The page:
U.S. advocates and patient groups will need to keep a close eye on National Committee on Vital and Health Statistics Subcommittee on Standards (NCVHS) meetings and letters to the Secretary, HHS.

    The NCVHS meeting page is here: https://ncvhs.hhs.gov/meetings-meeting/

    The next Full Committee Meeting is scheduled for November 13-14, 2019: https://ncvhs.hhs.gov/meetings/full-committee-meeting-2/

    The Tentative Agenda is here: https://ncvhs.hhs.gov/wp-content/up...ull-Committee-Meeting-November-13-14-2019.pdf


    An update on the work of the NCVHS ICD-11 Expert Roundtable Committee is tabled for Meeting Day One:

    Extract from Agenda Day One (Wednesday, November 13):


    9:30 a.m. ICD-11 Follow-up and Action Rich Landen & Bill Stead

    • Update from August Expert Roundtable Meeting
    • Review of meeting summary
    10:45 a.m. Action on ICD-11 Full Committee

    • Letter with recommendations to the Secretary and attachments

    These are public meetings and agendas, recordings, full transcripts, meeting summaries and meeting materials are publicly posted on the NCVHS Meetings pages.

    ------------------------


    Note: Since its initial launch, in 2007, the U.S. has maintained high level participation in the ICD-11 development process and its ongoing update and improvement:

    The U.S. provided representatives from professional and scientific organisations, academics and practitioners for the ICD-11 Topic Advisory Groups (TAGs) and sub working groups. Stanford Center for Biomedical Informatics Research developed the web based iCAT Collaborative Authoring Platform on which ICD-11 was developed.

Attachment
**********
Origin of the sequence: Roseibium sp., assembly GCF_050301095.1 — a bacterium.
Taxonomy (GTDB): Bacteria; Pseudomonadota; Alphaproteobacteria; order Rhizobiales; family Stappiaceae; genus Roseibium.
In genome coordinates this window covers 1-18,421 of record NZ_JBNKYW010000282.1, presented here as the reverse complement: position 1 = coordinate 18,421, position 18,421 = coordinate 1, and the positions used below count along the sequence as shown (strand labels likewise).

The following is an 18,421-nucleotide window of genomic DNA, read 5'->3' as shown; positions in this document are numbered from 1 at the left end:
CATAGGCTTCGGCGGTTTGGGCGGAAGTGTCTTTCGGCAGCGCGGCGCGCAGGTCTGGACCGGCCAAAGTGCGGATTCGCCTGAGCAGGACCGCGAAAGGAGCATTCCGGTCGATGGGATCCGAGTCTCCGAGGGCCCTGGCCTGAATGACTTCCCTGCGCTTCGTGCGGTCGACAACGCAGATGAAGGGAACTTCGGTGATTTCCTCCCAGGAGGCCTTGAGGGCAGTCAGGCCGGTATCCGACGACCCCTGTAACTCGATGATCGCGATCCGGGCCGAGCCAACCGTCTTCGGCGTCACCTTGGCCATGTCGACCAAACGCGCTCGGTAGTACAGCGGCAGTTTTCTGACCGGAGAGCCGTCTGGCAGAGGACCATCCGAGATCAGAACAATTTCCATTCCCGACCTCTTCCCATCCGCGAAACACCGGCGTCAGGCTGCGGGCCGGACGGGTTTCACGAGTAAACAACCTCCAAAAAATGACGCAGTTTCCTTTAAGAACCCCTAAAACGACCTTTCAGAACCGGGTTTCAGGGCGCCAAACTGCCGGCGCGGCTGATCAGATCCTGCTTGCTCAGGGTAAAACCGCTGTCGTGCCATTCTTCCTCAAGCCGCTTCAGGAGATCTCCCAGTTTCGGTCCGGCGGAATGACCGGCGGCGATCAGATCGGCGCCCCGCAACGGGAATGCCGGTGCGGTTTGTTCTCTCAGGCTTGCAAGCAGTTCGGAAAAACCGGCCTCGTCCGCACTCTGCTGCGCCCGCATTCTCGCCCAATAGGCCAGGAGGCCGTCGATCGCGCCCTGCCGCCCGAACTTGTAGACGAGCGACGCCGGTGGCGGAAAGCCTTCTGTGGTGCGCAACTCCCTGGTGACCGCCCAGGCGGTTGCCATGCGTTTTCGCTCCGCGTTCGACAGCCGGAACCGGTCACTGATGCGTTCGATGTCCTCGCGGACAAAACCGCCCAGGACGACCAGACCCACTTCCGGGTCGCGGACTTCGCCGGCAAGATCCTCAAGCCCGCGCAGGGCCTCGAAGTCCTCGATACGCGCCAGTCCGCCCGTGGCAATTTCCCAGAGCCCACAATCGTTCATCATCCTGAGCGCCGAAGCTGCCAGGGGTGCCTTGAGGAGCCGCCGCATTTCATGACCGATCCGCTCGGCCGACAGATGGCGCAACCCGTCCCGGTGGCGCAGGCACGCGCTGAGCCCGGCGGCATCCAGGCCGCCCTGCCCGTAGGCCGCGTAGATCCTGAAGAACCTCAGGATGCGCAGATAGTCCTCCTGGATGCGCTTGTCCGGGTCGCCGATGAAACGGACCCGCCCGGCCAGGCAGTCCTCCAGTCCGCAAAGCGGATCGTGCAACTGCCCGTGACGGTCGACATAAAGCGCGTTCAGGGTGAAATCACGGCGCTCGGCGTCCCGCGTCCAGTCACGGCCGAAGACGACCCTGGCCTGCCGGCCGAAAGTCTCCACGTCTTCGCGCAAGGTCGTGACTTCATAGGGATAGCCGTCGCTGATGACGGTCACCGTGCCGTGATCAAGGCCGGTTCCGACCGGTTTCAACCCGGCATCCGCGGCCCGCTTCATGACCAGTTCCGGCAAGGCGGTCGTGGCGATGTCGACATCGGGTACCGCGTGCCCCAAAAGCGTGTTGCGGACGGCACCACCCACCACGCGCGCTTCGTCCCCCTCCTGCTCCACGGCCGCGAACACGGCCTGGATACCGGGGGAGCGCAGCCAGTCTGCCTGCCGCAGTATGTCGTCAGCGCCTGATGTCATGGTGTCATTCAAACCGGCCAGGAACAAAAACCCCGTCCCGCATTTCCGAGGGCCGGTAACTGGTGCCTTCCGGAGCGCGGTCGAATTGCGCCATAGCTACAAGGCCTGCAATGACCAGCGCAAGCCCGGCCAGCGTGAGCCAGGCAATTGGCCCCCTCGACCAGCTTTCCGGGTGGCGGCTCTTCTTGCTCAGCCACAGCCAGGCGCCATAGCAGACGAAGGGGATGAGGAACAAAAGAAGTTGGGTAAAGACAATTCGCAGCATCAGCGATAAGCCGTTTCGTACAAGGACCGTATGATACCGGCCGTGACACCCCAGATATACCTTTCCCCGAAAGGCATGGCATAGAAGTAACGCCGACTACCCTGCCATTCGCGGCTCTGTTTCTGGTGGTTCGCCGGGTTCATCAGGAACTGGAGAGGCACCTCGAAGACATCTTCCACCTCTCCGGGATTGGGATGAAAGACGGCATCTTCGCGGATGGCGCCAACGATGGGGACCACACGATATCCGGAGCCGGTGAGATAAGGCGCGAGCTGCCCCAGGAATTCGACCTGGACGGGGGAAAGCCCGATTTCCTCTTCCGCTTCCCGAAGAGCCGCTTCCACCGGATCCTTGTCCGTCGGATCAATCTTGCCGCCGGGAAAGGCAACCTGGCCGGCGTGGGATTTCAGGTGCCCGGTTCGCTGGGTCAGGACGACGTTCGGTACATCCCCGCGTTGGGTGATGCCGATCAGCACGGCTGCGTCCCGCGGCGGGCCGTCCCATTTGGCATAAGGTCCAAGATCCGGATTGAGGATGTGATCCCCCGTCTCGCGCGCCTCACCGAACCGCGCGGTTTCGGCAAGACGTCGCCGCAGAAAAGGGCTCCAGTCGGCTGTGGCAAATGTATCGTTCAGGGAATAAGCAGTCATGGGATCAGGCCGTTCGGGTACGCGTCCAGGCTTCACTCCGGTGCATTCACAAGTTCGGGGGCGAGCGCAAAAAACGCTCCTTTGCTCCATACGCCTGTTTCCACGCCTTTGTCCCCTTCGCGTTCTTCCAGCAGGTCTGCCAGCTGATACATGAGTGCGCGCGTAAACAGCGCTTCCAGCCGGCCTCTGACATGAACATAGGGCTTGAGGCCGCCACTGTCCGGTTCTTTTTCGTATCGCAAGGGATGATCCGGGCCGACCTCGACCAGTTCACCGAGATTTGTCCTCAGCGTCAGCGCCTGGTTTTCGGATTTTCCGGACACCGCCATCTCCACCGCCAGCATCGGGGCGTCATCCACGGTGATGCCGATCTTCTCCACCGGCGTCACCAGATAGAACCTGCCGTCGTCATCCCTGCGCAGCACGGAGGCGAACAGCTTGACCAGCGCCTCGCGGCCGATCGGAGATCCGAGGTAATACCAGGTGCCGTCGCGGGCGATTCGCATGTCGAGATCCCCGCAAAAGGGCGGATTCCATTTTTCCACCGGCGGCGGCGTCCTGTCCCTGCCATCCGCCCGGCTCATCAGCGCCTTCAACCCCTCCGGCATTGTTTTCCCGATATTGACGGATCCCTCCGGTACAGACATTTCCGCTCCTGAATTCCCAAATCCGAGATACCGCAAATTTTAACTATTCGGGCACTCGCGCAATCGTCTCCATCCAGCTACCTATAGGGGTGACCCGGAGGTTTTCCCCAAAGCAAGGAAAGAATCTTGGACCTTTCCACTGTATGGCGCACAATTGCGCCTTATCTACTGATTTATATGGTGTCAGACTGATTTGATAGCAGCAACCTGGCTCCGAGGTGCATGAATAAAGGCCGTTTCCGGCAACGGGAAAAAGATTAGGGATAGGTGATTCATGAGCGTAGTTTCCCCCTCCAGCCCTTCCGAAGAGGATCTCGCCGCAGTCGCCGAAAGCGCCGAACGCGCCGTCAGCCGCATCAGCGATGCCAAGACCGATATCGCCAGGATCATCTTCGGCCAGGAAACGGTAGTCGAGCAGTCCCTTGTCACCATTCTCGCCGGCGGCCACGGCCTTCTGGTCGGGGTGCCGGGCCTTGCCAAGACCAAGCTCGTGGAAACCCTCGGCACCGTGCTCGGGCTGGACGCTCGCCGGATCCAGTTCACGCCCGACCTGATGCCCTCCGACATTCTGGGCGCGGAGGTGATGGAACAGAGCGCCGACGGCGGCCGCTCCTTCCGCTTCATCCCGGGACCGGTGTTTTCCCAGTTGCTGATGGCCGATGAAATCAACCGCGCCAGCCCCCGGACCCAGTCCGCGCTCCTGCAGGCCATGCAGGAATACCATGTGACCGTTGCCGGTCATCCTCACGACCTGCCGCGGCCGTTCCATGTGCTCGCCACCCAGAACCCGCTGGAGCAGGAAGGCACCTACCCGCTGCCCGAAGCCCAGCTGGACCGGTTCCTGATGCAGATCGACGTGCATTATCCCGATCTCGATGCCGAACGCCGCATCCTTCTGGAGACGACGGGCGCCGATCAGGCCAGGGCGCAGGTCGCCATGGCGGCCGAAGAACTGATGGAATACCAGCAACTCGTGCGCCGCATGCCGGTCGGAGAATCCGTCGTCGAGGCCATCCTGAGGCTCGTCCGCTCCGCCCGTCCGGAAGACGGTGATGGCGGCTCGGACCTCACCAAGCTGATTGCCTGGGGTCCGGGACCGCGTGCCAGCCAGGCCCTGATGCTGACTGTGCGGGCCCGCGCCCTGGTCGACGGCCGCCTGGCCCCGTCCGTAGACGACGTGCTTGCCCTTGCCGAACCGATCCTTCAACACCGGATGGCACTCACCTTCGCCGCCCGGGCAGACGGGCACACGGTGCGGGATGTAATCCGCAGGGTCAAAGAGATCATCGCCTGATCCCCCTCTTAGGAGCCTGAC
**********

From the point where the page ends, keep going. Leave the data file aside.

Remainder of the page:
The U.S. has representatives on the ICD-11 governance committees via the WHO-FIC Network; the Medical Scientific Advisory Committee (MSAC); the Classifications and Statistics Advisory Committee (CSAC); the Mortality and Morbidity (MbRF) Reference Groups; and the Functioning and Disability Reference Group, which have oversight for the annual updating and ongoing improvement of the global ICD-11 edition.

    Dr Geoffrey Reed (WHO, Geneva; Columbia University) is Senior Project Lead for the ICD-11 Mental Health chapter and a member of the MSAC; Steven Hyman, MD (former Director of the National Institute of Mental Health (NIMH) and former DSM-5 Task Force member) chaired the Topic Advisory Group for Mental Health; Michael B First, MD has served as a key external advisor to the Mental Health chapter. Harold Pincus, MD co-chaired the ICD-11 Quality and Patient Safety Topic Advisory Group.

    Dr Christopher Chute (John Hopkins University) chaired the ICD-11 Revision Steering Committee, was a member of the Joint Task Force and now co-chairs the MSAC; Donna Pickett (Chief, Classifications and Public Health Data Standards, NCHS, Centers for Disease Control and Prevention, Head, Collaborating Center for the WHO-FIC in North America) co-chaired the Morbidity TAG, was a member of the Joint Task Force and is a member of the CSAC; Dr Robert Anderson (Chief, Mortality Statistics Branch Division of Vital Statistics, Centers for Disease Control and Prevention) was a member of the Joint Task Force and co-chaired the Mortality TAG; Cille Kennedy (ASPE) co-chaired the ICD-11 Functioning TAG; Sue Bowman (Senior Director of Coding Policy and Compliance, AHIMA) is a representative on the ICD-11 Morbidity Reference Group (MbRF).
     
    Last edited: Nov 8, 2019